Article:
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The Mainstream Media Admits That We Are Facing “The Worst Food Crisis In Modern History”

The Mainstream Media Admits That We Are Facing “The Worst Food Crisis In Modern History”

People on the other side of the planet are dropping dead from starvation right now, but most people don’t even realize that this is happening.  Unfortunately, most people just assume that everything is fine and dandy.  If you are one of those people that believe that everything is just wonderful, I would encourage you to pay close attention to the details that I am about to share with you.  Global hunger is rapidly spreading, and that is because global food supplies have been getting tighter and tighter.  If current trends continue, we could potentially be facing a nightmare scenario before this calendar year is over.

Pakistan is not one of the poorest nations in the world, but the lack of affordable food is starting to cause panic inside that country.  The following comes from Time Magazine

Last Saturday in Mirpur Khas, a city in Pakistan’s Sindh province, hundreds of people lined up for hours outside a park to buy subsidized wheat flour, offered for 65 rupees a kilogram instead of the current, inflated rate of about 140 to 160 rupees.

When a few trucks arrived, the crowd surged forward, leaving several injured. One man, Harsingh Kolhi, who was there to bring a five kg bag of flour home for his wife and children, was crushed and killed in the chaos.

We are seeing similar things happen all over the planet.

Just because you still may have enough food to eat doesn’t mean that everybody else is okay.

In fact, things have already gotten so bad that even CNN is admitting that we are facing “the worst food crisis in modern history”

…click on the above link to read the rest…

Agriculture In A Post-Oil Economy

Agriculture In A Post-Oil Economy

The decline in the world’s oil supply offers no sudden dramatic event that would appeal to the writer of “apocalyptic” science fiction: no mushroom clouds, no flying saucers, no giant meteorites. The future will be just like today, only tougher. Oil depletion is basically just a matter of overpopulation — too many people and not enough resources. The most serious consequence will be a lack of food. The problem of oil therefore leads, in an apparently mundane fashion, to the problem of farming.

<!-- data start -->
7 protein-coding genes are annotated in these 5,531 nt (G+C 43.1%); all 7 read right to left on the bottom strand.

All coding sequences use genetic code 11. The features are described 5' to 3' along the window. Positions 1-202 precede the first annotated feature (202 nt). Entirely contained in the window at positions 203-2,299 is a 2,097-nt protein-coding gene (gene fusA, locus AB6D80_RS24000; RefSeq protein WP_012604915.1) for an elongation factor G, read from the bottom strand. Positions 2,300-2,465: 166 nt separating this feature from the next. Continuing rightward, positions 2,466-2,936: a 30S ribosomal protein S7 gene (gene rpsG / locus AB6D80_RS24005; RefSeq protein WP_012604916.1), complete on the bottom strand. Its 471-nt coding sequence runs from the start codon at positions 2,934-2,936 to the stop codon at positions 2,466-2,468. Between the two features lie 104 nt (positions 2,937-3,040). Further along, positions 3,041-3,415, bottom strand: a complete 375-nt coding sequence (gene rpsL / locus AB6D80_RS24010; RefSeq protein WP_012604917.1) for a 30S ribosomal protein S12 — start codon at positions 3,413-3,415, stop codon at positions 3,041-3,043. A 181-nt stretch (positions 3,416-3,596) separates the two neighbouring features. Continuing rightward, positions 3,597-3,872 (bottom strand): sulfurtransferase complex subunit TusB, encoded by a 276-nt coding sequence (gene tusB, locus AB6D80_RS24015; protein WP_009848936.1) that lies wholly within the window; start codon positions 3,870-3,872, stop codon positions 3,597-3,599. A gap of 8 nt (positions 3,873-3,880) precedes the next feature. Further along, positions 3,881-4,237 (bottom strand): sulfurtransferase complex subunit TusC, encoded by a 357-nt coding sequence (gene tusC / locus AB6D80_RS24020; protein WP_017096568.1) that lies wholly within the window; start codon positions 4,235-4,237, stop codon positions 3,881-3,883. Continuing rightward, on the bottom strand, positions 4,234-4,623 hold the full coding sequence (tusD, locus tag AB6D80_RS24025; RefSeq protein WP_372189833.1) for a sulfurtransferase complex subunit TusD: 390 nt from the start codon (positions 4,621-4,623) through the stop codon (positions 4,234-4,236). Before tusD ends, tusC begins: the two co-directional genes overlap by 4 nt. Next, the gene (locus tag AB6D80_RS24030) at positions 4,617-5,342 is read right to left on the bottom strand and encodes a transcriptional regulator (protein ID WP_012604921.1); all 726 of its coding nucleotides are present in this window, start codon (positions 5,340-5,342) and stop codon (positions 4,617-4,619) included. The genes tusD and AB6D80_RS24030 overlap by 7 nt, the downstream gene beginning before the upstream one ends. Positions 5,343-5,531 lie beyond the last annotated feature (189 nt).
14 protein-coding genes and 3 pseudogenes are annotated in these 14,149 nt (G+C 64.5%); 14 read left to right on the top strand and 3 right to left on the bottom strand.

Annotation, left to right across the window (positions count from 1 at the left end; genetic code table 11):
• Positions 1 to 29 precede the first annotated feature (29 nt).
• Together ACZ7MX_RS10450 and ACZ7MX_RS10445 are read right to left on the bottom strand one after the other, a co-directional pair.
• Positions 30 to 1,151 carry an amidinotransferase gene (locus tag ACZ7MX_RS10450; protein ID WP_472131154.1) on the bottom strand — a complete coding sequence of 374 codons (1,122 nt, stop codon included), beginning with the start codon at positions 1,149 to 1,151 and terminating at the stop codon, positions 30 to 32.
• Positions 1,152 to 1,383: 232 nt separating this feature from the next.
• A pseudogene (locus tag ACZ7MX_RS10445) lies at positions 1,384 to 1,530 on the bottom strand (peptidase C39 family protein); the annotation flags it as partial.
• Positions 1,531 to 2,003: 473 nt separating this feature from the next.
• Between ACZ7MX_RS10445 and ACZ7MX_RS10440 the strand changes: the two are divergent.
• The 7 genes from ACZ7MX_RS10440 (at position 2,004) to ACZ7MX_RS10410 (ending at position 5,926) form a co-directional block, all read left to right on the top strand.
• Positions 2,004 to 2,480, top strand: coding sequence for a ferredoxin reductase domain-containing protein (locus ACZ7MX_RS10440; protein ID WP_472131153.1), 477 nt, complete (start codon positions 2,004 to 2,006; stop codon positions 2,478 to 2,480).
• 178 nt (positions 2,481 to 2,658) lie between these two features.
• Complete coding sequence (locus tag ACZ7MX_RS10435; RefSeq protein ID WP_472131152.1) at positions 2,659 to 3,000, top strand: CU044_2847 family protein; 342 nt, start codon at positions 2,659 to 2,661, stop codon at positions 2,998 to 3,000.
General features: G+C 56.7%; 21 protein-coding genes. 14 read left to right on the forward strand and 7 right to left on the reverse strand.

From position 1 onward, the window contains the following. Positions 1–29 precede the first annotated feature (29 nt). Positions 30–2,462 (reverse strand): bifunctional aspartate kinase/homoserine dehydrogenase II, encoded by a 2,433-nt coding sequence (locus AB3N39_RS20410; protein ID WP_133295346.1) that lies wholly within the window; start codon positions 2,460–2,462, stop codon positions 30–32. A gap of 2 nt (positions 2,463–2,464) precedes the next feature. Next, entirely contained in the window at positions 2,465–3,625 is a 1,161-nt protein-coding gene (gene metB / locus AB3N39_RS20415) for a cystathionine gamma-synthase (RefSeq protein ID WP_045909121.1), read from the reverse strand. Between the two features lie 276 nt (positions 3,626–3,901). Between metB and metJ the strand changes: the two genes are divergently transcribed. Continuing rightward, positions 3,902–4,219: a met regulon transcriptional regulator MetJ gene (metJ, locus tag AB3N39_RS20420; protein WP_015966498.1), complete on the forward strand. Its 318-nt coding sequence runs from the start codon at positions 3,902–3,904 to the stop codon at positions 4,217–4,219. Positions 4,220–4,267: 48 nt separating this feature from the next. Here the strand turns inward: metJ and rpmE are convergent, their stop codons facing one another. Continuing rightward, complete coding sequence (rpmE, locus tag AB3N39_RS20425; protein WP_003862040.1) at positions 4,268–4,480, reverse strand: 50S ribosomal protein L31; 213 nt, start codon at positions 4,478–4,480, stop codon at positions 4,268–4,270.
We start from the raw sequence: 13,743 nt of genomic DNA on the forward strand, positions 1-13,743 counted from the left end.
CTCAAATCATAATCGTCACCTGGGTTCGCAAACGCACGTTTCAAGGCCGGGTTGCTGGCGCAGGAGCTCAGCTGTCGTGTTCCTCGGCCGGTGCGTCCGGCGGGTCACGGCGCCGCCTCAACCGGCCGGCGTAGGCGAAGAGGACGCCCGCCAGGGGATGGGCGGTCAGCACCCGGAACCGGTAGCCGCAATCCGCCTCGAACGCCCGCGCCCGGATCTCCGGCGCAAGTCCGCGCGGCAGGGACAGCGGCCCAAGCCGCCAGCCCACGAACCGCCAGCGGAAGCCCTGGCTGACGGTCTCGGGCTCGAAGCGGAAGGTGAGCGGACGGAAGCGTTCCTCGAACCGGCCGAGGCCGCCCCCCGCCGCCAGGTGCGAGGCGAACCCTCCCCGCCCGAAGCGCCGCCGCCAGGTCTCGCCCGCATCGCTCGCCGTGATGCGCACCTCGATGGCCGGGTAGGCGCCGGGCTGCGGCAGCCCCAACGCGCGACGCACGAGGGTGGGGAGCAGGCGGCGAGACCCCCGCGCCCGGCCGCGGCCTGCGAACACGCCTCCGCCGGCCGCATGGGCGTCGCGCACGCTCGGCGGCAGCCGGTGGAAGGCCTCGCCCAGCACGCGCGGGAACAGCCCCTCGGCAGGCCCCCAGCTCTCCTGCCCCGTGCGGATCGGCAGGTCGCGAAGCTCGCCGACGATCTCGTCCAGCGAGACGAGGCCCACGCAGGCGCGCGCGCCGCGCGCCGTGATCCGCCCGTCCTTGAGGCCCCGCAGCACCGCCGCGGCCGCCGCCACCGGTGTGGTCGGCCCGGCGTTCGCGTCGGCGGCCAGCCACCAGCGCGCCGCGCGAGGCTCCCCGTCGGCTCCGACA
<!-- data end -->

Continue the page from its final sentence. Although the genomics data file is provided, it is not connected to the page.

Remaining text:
To what extent could food be produced in a world without fossil fuels? In the year 2000, humanity consumed about 30 billion barrels of oil, but the supply is starting to run out; without oil and natural gas, there will be no fuel, no asphalt, no plastics, no chemical fertilizer. Most people in modern industrial civilization live on food that was bought from a local supermarket, but such food will not always be available. Agriculture in the future will be largely a “family affair”: without motorized vehicles, food will have to be produced not far from where it was consumed. But what crops should be grown? How much land would be needed? Where could people be supported by such methods of agriculture?


The most practical diet would be largely vegetarian, for several reasons. In the first place, vegetable production requires far less land than animal production. Even the pasture land for a cow is about one hectare, and more land is needed to produce hay, grain, and other foods for that animal. One could supply the same amount of useable protein from vegetable sources on a fraction of a hectare, as Frances Moore Lappé pointed out in 1971 in Diet for a Small Planet [12]. Secondly, vegetable production is less complicated…

…click on the above link to read the rest…

3 Ways to Grow Lettuce Even if You Don’t Have a Garden

3 Ways to Grow Lettuce Even if You Don’t Have a Garden

Fresh salad is a recommended mainstay of healthy eating. But, salad can get expensive. Lettuce seeds, however, are cheap. You can grow lettuce, throughout the year, even if you don’t have a garden with one of these three indoor techniques.